The Court of Commonwealth issued a ruling in April that should serve as a warning to nonprofit boards in Pennsylvania.
Did you know that Pennsylvania law allows a member of a nonprofit to petition the court to involuntarily dissolve the nonprofit corporation? A court will dissolve a nonprofit when the the corporation abandoned its mission, misapplied its assets, when the director act fraudulently, or when the members are deadlocked about the management of the non-profit's affairs.
In Loveless v. Poconos Forest, Mr. Loveless tried to dissolve his nonprofit, Poconos Forest. The court, eventually ruled in the nonprofits favor, however, it seems the nonprofits only saving grace was the broad language written in the non-profit's bylaws about its purpose and that its directors did not commit fraud. The main purpose of the nonprofit was to host sporting events, however, the nonprofit had not hosted a sporting event in 19 years.
Fortunately for the nonprofit, the bylaws broadly states its purpose is to provide vacation facilities for its members. And while the court found that the directors engaged in self-dealing, the court concluded that the activity did not rise to fraud; the directors conduct fell more along the lines of ignorance, rather than fraud.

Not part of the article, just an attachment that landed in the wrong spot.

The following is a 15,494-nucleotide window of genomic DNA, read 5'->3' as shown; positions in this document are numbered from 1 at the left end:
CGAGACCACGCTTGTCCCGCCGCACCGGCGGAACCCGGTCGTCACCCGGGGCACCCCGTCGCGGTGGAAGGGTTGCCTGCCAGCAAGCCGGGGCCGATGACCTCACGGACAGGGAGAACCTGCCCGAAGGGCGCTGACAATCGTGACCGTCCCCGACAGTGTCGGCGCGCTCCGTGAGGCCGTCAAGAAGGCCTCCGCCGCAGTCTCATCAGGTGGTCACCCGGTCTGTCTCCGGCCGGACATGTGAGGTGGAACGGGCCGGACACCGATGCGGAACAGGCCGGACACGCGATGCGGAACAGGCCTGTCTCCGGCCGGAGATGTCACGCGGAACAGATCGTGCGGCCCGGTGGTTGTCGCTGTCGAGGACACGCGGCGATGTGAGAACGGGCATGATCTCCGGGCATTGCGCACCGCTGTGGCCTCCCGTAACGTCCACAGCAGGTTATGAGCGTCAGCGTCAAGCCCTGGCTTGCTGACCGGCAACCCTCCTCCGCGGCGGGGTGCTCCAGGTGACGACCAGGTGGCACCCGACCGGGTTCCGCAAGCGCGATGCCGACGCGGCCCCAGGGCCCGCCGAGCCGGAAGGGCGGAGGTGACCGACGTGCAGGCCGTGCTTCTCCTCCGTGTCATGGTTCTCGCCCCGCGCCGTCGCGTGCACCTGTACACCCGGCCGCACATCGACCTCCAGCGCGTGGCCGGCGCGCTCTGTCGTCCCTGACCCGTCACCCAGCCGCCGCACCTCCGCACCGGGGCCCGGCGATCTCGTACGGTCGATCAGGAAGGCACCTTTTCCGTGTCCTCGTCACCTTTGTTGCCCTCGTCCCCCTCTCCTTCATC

The court under these facts refused to dissolve the nonprofit, but the court ruled that the nonprofit must, in the future, conduct all business in strict accordance with its governing documents and all applicable laws. (Loveless v. Poconos Forest Sportsman Club, No. 2196 C.D. 2008, April 2009).
What can you, as a director of a nonprofit, learn from this case?
1. Take minutes of all your meetings.
2. Be sure that each meeting has the required quorum. If your by-laws do not specify the number, then the Pennsylvania Nonprofit law requires that at least majority of all voting members must be present.
3. Follow your bylaws closing when making changes to the by-laws. If your by-laws do not specify the procedures for amending the by-laws, then the Pennsylvania Nonprofit law first the amendment must be proposed to the board by a resolution. The proposal must be presented by petition of at least 10% of all voting members. The amendment must list the existing text of the article with brackets around the language that is to be added. Once the resolution to petition to amend the by-laws is adopted, then all voting members must be given at least a 10-day written notice
about the meeting to consider the proposed amendment. The meeting notice must include the proposed amendment. The proposed amendment may then be adopted by a majority vote of the present quorum.
Then, finally the Articles of Amendment must be executed by the nonprofit corporation and filed with the Department of State. The amendment does not become effective until it is filed with the Department of State.
Consult an attorney for more specific information about your nonprofit. Good luck.
McKee Law Office